"They were informally accused of being 'evangelical missionaries,' although no formal charges have been filed by authorities," USCIRF stated, noting: "Iranian law makes proselytizing of Muslims by non-Muslims illegal, in contravention of international standards."
According to the USCIRF statement: "Reports indicate that as many as 70 Christians have been detained over the past two weeks. Some individuals have since been released, although it is unclear how many remain in detention. While most of those detained are Evangelical Christians, members of Iran's Armenian Christian community also have been detained."
Bryant Wright, president of the Southern Baptist Convention, noted in a Jan. 7 statement: "This Christmas season, while we were celebrating the birth of our Savior in relative peace, many of our brothers and sisters in other countries have lost their lives or been put in prison because they bear His Name.
"The bombing of the church in Egypt, the events in Iraq, Pakistan, Nigeria, and the recent wave of arrests in Iran grieve our hearts," Wright continued. "These followers of our Lord have been called upon to suffer for the Name of Jesus. We pray for them and their families.
"We also call upon the respective governments to take all steps necessary to preserve the fundamental human rights of their citizens to worship our Lord according to the dictates of their own hearts without fear of reprisal or persecution."
Wright added, "We especially pray for the people of Southern Sudan as they vote on independence on Sunday, Jan. 9." Wright is pastor of Johnson Ferry Baptist Church in Marietta, Ga.
USCIRF chair Leonard Leo, concerning the detentions in Iran, was quoted in the commission's statement as noting: "What's most troubling about this wave of detentions is the fact that Iran is continuing its recent trend of targeting Evangelical Christians, which they've been doing for years, and also leaders from the recognized and protected Armenian Christian community.
"USCIRF calls on Iranian authorities to immediately and unconditionally release those Christians who have been detained and urges the U.S. government and international community to condemn these detentions and demand the detainees' release," Leo said.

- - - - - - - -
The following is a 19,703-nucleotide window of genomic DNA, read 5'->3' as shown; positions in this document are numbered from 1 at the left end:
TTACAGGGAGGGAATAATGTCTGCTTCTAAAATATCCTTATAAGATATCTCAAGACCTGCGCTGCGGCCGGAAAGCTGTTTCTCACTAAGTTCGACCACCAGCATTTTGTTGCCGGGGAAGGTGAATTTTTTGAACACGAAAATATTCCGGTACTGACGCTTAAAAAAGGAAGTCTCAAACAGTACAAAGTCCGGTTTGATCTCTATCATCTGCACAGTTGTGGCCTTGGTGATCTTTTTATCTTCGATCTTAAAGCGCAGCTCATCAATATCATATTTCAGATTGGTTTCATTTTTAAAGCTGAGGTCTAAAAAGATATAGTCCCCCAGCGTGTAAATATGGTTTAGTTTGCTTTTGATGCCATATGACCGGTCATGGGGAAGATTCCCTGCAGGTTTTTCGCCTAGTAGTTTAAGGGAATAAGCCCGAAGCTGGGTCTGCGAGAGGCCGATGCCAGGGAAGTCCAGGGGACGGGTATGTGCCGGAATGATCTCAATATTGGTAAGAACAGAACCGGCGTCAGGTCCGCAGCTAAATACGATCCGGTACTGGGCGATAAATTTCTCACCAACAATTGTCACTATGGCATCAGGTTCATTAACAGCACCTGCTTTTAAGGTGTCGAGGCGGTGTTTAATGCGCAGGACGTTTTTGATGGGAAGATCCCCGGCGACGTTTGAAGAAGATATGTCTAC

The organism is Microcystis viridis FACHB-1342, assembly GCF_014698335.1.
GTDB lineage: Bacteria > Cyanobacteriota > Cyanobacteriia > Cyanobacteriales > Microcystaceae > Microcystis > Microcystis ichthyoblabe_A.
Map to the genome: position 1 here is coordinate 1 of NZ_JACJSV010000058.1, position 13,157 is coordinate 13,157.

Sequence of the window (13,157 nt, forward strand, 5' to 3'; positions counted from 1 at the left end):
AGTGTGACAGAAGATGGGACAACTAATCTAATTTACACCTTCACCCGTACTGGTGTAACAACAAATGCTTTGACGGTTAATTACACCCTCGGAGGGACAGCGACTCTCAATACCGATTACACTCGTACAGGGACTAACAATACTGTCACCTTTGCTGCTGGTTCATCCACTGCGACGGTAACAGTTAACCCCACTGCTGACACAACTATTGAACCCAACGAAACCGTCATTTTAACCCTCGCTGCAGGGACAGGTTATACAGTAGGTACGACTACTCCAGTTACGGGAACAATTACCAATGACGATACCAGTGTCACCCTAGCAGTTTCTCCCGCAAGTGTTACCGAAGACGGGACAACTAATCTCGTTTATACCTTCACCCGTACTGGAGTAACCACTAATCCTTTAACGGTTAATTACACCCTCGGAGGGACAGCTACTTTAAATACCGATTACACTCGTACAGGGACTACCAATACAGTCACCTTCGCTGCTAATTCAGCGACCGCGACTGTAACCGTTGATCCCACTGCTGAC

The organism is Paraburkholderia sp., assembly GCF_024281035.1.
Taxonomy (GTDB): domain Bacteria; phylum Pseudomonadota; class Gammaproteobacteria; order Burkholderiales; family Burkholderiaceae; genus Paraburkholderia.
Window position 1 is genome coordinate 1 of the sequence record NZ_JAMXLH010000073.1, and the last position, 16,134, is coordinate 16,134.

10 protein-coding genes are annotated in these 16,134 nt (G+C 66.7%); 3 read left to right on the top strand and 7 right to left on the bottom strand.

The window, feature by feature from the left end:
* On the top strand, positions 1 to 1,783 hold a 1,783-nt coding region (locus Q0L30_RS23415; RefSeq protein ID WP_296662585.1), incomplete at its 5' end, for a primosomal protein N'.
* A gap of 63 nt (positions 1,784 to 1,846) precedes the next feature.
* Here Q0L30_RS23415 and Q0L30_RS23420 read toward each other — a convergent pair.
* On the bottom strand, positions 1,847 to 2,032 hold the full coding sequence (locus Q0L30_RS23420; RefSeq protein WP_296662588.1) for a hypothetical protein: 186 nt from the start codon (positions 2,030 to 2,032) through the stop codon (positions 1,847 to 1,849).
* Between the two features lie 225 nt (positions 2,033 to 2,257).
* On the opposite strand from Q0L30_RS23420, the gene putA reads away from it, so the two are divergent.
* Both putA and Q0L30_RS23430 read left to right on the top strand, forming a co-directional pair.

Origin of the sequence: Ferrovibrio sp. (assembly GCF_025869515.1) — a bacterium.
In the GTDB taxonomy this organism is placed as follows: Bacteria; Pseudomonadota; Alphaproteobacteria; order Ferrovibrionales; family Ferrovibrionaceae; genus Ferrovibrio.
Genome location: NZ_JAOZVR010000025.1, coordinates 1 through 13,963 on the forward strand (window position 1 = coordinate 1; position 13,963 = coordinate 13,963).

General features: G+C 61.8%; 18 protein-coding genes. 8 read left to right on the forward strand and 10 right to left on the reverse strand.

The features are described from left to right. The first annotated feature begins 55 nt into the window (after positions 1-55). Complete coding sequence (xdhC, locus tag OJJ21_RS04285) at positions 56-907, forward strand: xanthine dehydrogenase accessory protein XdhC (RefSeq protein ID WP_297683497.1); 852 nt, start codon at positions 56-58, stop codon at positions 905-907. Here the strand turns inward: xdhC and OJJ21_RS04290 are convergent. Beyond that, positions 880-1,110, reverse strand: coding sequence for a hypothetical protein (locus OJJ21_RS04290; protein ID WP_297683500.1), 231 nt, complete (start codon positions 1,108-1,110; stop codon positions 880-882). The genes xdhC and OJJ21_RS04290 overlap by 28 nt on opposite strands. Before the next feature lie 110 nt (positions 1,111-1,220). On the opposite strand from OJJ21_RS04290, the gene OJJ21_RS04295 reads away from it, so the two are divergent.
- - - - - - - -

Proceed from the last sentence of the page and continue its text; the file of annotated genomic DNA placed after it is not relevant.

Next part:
The governor of Tehran, Morteza Tamaddon, "called the detained Christians 'deviant' and 'corrupt' and vowed to identify and detain more in the days ahead," USCIRF reported. "In a statement Tuesday, Tamaddon likened the detained Christians to the Taliban. It is unclear what Tamaddon meant by his analogy."
In its 2010 annual report, USCIRF noted that even recognized non-Muslim religious minorities in Iran -- Jews, Armenian and Assyrian Christians, and Zoroastrians -- protected under the Iranian constitution faced increasing discrimination and repression.
"While the constitution of Iran formally recognizes Christians, Jews and Zoroastrians as protected religious minorities who may worship freely, members of these groups are subject to legal and other forms of discrimination, particularly in education, government jobs and services, and the armed services," USCIRF stated.
The Dec. 25 sweep by Iranian authorities targeted Muslim-background people who have accepted Christ and Christians accused of evangelizing Muslims, which can carry the death penalty under Iranian law.
Police forced their way into homes in the early morning hours of Christmas Day while the families were asleep in Tehran and other cities, according to news reports. They searched the homes for Bibles and Christian literature, CDs and photos. Personal computers and documents also reportedly were confiscated.
More arrests were expected, according to state media reports quoting Tehran's governor.
Tamaddon reportedly called evangelical Christian activity in Iran a "cultural invasion of the enemy," according to The Wall Street Journal.
"Just like the Taliban, who have inserted themselves into Islam like a parasite, have crafted a movement in the name of Christianity," Tamaddon said, according to The Journal, which was quoting Iran's state media outlet, IRNA.
While about 1 percent of Iran's population is Christian, sanctioned groups like Armenians and Catholics generally are allowed to worship in peace, The Journal said. However, Iran outlaws Persian-language Bibles and preaching, and Muslims are not allowed to attend Christian services.
Among those arrested, according to a source with contacts in Iran, two couples were separated from their babies, and there has been no contact with eight of those who were arrested.
Compiled by Baptist Press editor Art Toalston and assistant editor and senior writer Mark Kelly.
Copyright (c) 2011 Southern Baptist Convention, Baptist Press www.BPNews.net